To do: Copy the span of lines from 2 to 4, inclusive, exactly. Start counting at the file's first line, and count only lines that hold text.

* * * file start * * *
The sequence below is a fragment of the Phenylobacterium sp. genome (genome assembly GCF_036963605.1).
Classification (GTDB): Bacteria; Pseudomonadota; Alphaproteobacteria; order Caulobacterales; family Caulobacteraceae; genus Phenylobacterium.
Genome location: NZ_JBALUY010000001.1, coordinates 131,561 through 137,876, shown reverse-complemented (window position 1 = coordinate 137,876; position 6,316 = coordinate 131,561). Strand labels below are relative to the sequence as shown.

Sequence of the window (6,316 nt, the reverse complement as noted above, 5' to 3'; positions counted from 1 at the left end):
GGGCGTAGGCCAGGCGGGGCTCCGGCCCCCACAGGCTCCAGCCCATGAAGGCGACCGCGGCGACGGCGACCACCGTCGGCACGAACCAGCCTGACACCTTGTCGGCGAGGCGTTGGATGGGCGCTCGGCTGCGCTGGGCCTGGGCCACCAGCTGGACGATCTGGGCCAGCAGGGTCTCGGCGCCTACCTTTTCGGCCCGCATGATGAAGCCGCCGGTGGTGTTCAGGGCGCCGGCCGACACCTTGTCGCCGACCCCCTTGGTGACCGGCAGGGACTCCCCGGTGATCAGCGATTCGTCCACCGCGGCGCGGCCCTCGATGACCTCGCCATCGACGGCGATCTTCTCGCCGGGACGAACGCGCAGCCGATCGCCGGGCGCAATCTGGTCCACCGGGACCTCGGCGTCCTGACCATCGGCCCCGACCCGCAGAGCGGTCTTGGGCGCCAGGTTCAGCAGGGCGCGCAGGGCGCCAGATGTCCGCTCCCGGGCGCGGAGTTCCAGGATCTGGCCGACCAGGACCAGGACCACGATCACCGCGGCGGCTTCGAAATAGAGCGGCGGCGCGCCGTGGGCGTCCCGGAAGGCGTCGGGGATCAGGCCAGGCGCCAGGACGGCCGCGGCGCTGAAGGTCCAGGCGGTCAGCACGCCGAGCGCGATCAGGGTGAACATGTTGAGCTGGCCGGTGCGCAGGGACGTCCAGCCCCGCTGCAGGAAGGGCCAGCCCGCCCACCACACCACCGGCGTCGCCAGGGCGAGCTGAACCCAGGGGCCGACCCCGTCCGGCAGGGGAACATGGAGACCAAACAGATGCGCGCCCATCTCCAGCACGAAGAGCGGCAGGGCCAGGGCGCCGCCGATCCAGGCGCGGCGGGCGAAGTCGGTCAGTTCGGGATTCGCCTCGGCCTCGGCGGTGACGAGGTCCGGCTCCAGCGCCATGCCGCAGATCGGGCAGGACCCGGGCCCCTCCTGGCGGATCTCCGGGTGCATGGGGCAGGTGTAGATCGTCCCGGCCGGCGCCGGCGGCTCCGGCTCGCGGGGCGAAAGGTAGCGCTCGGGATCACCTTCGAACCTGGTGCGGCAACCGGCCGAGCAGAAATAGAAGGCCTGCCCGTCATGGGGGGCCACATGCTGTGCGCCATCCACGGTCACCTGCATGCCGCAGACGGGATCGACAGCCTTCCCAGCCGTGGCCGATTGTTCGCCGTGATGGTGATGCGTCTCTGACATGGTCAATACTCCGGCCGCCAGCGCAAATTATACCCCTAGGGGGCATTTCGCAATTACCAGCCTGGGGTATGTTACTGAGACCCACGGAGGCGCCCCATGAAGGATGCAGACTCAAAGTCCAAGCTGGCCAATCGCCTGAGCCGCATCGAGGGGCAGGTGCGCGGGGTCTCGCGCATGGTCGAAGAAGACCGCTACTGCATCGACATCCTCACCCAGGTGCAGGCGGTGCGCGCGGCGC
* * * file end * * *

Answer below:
Classification (GTDB): Bacteria; Pseudomonadota; Alphaproteobacteria; order Caulobacterales; family Caulobacteraceae; genus Phenylobacterium.
Genome location: NZ_JBALUY010000001.1, coordinates 131,561 through 137,876, shown reverse-complemented (window position 1 = coordinate 137,876; position 6,316 = coordinate 131,561). Strand labels below are relative to the sequence as shown.

Sequence of the window (6,316 nt, the reverse complement as noted above, 5' to 3'; positions counted from 1 at the left end):